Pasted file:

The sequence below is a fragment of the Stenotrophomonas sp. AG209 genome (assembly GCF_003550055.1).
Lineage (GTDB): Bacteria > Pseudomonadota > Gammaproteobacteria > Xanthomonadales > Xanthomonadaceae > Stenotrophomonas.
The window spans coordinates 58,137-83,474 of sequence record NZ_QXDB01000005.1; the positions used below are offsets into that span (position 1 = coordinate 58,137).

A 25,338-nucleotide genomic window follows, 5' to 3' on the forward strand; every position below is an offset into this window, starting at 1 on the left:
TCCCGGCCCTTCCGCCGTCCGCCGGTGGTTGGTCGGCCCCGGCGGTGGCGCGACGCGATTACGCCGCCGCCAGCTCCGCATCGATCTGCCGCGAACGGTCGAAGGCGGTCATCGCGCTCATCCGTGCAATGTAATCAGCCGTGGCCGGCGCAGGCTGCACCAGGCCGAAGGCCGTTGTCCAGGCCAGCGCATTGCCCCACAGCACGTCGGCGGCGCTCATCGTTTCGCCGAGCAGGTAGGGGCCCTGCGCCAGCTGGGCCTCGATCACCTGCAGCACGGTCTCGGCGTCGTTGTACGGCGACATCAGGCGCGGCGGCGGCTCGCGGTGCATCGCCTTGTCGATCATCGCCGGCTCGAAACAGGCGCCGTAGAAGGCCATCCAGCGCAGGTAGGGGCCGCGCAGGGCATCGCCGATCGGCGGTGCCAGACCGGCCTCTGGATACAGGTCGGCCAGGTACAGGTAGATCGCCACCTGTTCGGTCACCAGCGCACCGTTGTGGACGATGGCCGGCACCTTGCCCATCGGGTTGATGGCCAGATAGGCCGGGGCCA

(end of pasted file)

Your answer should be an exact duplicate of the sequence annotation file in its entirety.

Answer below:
The sequence below is a fragment of the Stenotrophomonas sp. AG209 genome (assembly GCF_003550055.1).
Lineage (GTDB): Bacteria > Pseudomonadota > Gammaproteobacteria > Xanthomonadales > Xanthomonadaceae > Stenotrophomonas.
The window spans coordinates 58,137-83,474 of sequence record NZ_QXDB01000005.1; the positions used below are offsets into that span (position 1 = coordinate 58,137).

A 25,338-nucleotide genomic window follows, 5' to 3' on the forward strand; every position below is an offset into this window, starting at 1 on the left:
TCCCGGCCCTTCCGCCGTCCGCCGGTGGTTGGTCGGCCCCGGCGGTGGCGCGACGCGATTACGCCGCCGCCAGCTCCGCATCGATCTGCCGCGAACGGTCGAAGGCGGTCATCGCGCTCATCCGTGCAATGTAATCAGCCGTGGCCGGCGCAGGCTGCACCAGGCCGAAGGCCGTTGTCCAGGCCAGCGCATTGCCCCACAGCACGTCGGCGGCGCTCATCGTTTCGCCGAGCAGGTAGGGGCCCTGCGCCAGCTGGGCCTCGATCACCTGCAGCACGGTCTCGGCGTCGTTGTACGGCGACATCAGGCGCGGCGGCGGCTCGCGGTGCATCGCCTTGTCGATCATCGCCGGCTCGAAACAGGCGCCGTAGAAGGCCATCCAGCGCAGGTAGGGGCCGCGCAGGGCATCGCCGATCGGCGGTGCCAGACCGGCCTCTGGATACAGGTCGGCCAGGTACAGGTAGATCGCCACCTGTTCGGTCACCAGCGCACCGTTGTGGACGATGGCCGGCACCTTGCCCATCGGGTTGATGGCCAGATAGGCCGGGGCCA